Without God, Israel itself could do nothing. At least it could do nothing but sin, which it did abundantly, eventually falling away into the Lord's terrible national judgment. To survive, to prosper, even to live—the people of the old covenant had to abide in God. No less do we! Without Jesus Christ and his power, we cannot come to faith, trusting him as our Savior. Without Jesus Christ and his power, we cannot live a righteous life, turning our backs upon sin and cleaving to our master. Without Jesus Christ and his power, we cannot achieve any spiritual victory or produce any spiritual fruit.

The second great metaphor of this psalm is of God as the planter and keeper of a great vineyard and of Israel as his choice and abundant vine. I have identified this image as filling the third stanza of the psalm (vv. 8-18), but in the New International Version the section is itself divided into three stanzas: verses 8-11, 12-15 and 16-18. These deal with the past, the present and the future of the vineyard.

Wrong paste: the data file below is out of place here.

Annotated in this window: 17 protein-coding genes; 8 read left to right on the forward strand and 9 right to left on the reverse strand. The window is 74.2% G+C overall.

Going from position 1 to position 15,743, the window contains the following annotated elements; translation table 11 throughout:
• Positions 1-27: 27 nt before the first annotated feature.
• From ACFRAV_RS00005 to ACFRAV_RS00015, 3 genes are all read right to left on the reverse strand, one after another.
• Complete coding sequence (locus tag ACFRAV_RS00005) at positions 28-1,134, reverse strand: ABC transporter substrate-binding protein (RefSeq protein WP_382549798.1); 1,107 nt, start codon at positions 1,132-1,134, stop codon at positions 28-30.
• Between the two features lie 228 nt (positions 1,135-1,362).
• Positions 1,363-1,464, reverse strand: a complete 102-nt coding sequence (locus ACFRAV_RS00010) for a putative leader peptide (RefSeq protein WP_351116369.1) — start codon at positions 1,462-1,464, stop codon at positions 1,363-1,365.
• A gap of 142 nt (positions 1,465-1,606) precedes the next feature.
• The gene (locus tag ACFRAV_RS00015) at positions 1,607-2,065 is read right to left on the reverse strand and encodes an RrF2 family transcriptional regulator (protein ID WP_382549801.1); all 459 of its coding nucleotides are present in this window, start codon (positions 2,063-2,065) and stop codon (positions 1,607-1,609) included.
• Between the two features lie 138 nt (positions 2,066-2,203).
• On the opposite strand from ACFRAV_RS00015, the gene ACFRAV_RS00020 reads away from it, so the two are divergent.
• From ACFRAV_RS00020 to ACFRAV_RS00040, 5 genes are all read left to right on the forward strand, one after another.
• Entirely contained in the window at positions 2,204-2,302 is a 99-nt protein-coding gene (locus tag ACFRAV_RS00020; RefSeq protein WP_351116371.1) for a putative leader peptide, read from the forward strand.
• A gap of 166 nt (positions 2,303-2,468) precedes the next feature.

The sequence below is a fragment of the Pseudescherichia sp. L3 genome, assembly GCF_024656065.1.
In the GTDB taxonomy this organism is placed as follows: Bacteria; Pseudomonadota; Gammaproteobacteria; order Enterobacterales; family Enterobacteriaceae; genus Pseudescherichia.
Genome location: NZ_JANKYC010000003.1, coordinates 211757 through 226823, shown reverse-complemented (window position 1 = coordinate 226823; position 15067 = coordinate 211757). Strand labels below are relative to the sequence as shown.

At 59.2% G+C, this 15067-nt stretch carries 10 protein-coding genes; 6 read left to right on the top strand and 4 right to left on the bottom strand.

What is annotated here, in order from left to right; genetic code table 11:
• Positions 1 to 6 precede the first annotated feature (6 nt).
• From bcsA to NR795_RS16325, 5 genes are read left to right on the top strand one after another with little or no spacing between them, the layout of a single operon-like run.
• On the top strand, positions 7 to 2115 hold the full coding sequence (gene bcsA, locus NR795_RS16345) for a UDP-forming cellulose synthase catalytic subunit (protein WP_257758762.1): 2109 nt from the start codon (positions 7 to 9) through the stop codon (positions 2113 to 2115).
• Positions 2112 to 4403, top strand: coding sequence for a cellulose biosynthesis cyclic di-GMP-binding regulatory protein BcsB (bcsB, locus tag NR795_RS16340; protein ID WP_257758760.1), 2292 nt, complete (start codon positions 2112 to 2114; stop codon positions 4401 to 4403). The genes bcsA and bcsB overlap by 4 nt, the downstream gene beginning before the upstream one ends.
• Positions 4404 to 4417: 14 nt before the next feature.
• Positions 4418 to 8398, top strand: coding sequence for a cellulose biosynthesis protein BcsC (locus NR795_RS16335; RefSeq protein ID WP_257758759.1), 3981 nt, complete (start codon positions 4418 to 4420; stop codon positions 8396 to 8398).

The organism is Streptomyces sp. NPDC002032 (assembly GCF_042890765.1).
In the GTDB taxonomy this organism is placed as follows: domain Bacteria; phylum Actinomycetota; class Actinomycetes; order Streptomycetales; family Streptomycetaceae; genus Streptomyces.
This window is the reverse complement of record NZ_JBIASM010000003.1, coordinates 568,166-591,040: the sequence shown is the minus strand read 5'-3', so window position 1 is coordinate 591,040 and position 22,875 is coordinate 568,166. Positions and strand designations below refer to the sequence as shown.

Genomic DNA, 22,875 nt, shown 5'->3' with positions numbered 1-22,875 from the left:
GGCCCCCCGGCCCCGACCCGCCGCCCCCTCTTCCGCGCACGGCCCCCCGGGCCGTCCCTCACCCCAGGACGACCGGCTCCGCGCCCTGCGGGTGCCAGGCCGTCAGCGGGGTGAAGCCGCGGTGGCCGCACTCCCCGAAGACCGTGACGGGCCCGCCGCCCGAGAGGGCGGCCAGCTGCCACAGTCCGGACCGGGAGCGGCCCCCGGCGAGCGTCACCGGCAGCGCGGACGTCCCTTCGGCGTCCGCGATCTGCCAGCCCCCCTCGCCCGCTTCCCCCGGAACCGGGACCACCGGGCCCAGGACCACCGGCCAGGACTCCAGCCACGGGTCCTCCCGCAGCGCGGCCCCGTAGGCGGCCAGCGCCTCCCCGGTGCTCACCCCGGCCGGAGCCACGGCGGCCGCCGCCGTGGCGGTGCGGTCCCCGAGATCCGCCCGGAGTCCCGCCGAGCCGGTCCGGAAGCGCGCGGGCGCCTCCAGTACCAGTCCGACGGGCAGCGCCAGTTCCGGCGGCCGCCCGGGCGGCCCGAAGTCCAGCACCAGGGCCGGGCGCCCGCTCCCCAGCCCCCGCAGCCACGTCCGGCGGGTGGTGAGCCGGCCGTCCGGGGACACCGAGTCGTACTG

The first time the recurring chorus appears is in verse 3, after the appeal to the great might of Israel's divine shepherd. It is an obvious prayer based on what has been said. What is unusual about it is that the second line seems to be a reference to the Aaronic blessing found in Numbers 6:24-26: “The LORD bless you and keep you; the LORD make his face shine upon you and be gracious to you; the LORD turn his face toward you and give you peace.” The psalmist must have heard this blessing a thousand times. So he prays here, "Make your face shine upon us, that we may be saved.”

A second striking feature of this psalm is its effective employment of two great images for God: God as Israel's shepherd, developed briefly in the first stanza (vv. 1, 2) and God as the planter and caretaker of a vineyard, which stands for Israel, developed in stanza three (vv. 8-18). The first of these two images, God as Israel's shepherd, is one of the ways the Bible has of describing God to people who, for the most part, lived pastoral lives.

What is this restoration for which the psalm is asking? And what does this indicate about its historical setting? The first stanza begins by talking about God as Israel's shepherd, which links it thematically with the earlier two psalms, which also talked about God shepherding his people.